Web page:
In the first balanced provincial budget in eight years, there’s some specific capital spending happening in Calgary.
Still, Calgary Mayor Jyoti Gondek said municipalities didn’t get their fair share.
“I feel that most municipalities in this province feel like we did not get the share that we deserved,” she told media Thursday afternoon.
The mayor said the money set aside in the projects listed below, is welcome. Money that could help cities directly was missing.
Mayor Gondek was also disappointed there was no money in the budget to match funds set aside to bolster Calgary Transit shortfalls. The federal government announced earlier this month they were providing cash for cities, but it required provincial matching funds.
“What we are left with now is a situation where I will need to go to the federal government and basically beg to access the funds that we are not able to leverage right now because our provincial partner has not put any money on the table,” the mayor said.
“I will also go back to the provincial government and explain to them how hard-working Calgarians and those in positions of dire straits, precarious employment, barely making ends meet, who desperately rely on transit, are going to be incredibly hard done by.”
Health care cash for Calgary
The Calgary Cancer Centre, Foothills, Peter Lougheed, and Rockyview hospitals will all see capital cash in 2022’s budget.
The Calgary Cancer Centre will be receiving $172 million of its $332 million budget in 2022–2023. The Foothills Hospital Neonatal ICU unit will be receiving $15 million out of $38 million this year, and the hospital’s urgent power plant capacity project will get $22 million.
The Peter Lougheed Hospital will be receiving roughly half of the $99 million set aside for the emergency department, mental health intensive care unit and laboratory redevelopment. This will add 30 emergency department treatment spaces, and 12 spaces in the MHICU.
The Office of the Chief Medical Examiner is receiving $38 million over three years to replace the existing offices.
Post secondary, transportation investments
Among the largest investments into Calgary outside of health care facility upgrades include new funding for redevelopment and expansion at the University of Calgary and at SAIT. UCalgary will be given $58.5 million to expand the veterinary school, of which $10 million will come in 2022.
A total of $41 million is being given to SAIT to redevelop the John Ware building to create a centre of excellence for SAIT’s culinary program. About $8 million will go towards that project in 2022.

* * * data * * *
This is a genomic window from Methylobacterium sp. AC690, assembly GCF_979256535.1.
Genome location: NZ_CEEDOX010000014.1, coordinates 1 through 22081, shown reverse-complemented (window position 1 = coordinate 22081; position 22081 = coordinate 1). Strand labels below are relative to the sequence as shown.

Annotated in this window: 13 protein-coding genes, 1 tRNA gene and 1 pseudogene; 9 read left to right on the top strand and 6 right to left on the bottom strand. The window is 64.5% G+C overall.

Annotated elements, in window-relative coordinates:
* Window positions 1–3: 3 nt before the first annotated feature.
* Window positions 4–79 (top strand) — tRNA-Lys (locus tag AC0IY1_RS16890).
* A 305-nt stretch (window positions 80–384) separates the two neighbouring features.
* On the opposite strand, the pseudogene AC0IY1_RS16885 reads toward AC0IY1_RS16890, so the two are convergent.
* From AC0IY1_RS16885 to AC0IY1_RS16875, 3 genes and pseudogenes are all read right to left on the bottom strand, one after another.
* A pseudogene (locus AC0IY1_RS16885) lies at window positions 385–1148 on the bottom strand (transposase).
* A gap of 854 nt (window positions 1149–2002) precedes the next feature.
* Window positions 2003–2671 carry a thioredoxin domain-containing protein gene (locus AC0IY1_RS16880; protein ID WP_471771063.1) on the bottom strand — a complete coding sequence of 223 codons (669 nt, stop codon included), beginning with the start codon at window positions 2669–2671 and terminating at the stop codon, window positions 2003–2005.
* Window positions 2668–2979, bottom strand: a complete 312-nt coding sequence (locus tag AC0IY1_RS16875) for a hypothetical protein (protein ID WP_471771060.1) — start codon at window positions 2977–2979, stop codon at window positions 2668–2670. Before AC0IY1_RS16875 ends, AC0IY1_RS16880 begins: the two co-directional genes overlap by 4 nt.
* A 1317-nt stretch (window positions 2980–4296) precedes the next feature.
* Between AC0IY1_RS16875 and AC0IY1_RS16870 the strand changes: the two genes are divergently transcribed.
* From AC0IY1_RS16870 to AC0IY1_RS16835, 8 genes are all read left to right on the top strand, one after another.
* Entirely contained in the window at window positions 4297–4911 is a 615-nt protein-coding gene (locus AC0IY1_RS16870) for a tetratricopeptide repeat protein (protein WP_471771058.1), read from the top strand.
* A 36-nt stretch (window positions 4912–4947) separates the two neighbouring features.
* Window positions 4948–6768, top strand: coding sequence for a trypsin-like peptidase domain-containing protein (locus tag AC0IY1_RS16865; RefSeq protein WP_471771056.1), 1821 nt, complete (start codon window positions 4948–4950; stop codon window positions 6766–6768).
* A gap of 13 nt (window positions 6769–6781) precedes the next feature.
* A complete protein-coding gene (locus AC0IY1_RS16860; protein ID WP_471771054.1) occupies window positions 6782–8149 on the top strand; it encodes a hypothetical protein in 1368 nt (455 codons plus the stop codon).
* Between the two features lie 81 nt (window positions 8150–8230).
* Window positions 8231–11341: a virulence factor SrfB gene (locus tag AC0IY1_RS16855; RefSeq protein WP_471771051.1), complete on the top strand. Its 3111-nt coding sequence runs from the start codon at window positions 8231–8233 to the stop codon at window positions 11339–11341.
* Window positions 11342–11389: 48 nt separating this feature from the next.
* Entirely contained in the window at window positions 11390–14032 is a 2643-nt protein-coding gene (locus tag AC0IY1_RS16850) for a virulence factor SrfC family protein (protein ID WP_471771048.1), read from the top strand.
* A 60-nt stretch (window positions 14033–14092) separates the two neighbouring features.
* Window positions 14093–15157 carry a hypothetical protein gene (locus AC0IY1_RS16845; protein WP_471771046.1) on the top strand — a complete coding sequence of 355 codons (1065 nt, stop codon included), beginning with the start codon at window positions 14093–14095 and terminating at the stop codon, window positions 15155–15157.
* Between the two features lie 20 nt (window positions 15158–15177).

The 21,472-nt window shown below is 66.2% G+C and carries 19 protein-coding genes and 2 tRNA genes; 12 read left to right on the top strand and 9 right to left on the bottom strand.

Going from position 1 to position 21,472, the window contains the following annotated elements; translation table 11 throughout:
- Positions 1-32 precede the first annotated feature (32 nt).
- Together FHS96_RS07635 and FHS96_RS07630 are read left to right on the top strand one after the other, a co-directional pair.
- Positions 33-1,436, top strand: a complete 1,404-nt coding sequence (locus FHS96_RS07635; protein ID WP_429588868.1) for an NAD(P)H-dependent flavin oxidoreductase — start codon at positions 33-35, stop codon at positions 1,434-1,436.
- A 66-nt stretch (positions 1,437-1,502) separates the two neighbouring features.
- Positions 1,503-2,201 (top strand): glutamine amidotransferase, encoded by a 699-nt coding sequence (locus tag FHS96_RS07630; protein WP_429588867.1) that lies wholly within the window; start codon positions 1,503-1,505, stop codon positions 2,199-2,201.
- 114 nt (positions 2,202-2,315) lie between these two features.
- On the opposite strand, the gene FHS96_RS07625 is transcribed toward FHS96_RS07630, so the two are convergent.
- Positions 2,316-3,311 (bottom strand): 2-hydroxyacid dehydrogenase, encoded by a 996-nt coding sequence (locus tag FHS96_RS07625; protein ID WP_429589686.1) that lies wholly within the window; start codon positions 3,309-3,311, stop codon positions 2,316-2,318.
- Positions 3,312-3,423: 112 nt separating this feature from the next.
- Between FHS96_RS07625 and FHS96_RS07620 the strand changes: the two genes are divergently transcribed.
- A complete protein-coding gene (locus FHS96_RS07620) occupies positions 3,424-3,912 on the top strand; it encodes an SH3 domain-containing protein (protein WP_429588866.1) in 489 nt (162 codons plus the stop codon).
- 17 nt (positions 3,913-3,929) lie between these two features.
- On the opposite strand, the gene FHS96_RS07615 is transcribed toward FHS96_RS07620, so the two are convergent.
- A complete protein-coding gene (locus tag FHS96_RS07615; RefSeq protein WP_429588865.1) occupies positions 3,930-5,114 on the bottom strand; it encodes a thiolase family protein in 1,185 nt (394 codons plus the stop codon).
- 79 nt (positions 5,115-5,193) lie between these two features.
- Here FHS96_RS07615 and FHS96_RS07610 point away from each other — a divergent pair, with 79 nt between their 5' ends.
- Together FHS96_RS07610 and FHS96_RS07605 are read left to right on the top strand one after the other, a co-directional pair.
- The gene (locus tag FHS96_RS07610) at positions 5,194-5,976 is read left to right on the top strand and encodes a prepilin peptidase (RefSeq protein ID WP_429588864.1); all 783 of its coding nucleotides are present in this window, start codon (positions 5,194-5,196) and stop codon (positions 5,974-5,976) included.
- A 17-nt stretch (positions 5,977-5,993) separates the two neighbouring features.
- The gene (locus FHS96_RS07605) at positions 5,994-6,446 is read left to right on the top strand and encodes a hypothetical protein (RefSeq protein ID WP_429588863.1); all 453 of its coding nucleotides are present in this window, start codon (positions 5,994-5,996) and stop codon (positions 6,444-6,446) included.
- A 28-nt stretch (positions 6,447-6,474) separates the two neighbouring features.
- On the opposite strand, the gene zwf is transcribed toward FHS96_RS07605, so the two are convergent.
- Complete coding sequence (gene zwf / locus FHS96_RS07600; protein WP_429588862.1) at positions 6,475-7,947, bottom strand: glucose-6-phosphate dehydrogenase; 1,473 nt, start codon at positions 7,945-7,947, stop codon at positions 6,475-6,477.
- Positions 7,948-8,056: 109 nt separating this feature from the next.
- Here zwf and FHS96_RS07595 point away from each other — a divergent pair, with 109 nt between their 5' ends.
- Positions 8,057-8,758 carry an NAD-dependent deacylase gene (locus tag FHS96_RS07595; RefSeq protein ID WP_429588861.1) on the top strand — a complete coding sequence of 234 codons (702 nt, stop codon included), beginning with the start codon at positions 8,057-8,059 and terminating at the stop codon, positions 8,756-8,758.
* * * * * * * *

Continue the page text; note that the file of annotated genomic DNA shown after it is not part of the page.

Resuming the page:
Approximately $2 million will be used to create a 35,000 square-foot child-and-family centre in Montgomery for the Children’s Cottage Society. The space will include a 20-bed crisis nursery, family resource centre, and spaces for programming for child development, family and parenting program, and Indigenous and Metis children programming.
In transportation, Deerfoot Trail will see an estimated $73 million in upgrades out of a total of $195 million by 2025. Also, $22 million is being invested over three years into a Stoney Trail and Airport Trail interchange to support commercial development in northeast Calgary.
There’s also $253 million pegged for final ring road work.
The Calgary Court of Appeal will be given $7 million this year out of a total of $64 million.
Several million dollars will be spent in Calgary on sports and recreation facilities. The Calgary Zoo will be getting $8 million for its Canadian Wilds redevelopment, Repsol Sport Centre will be getting $5 million, and the SAM Centre will be getting $3 million. The Glenbow Museum revitalization project will see $36 million this year from the province, out of a projected $80 million total.
Cash remains in the Alberta capital plan for Calgary’s Green Line.
Downtown and infrastructure grants
Also included in the budget is $5 million for Calgary’s downtown. Of that, $4 million will go to the City and $1 million to Downtown businesses.
Mayor Gondek said this cash is a start but pales in comparison to the quarter-billion the city invested in the downtown revitalization.
“I always hesitate to call something an insult because a little bit of money is better than none,” she said.
“But this is absolutely not what a partner should be providing.”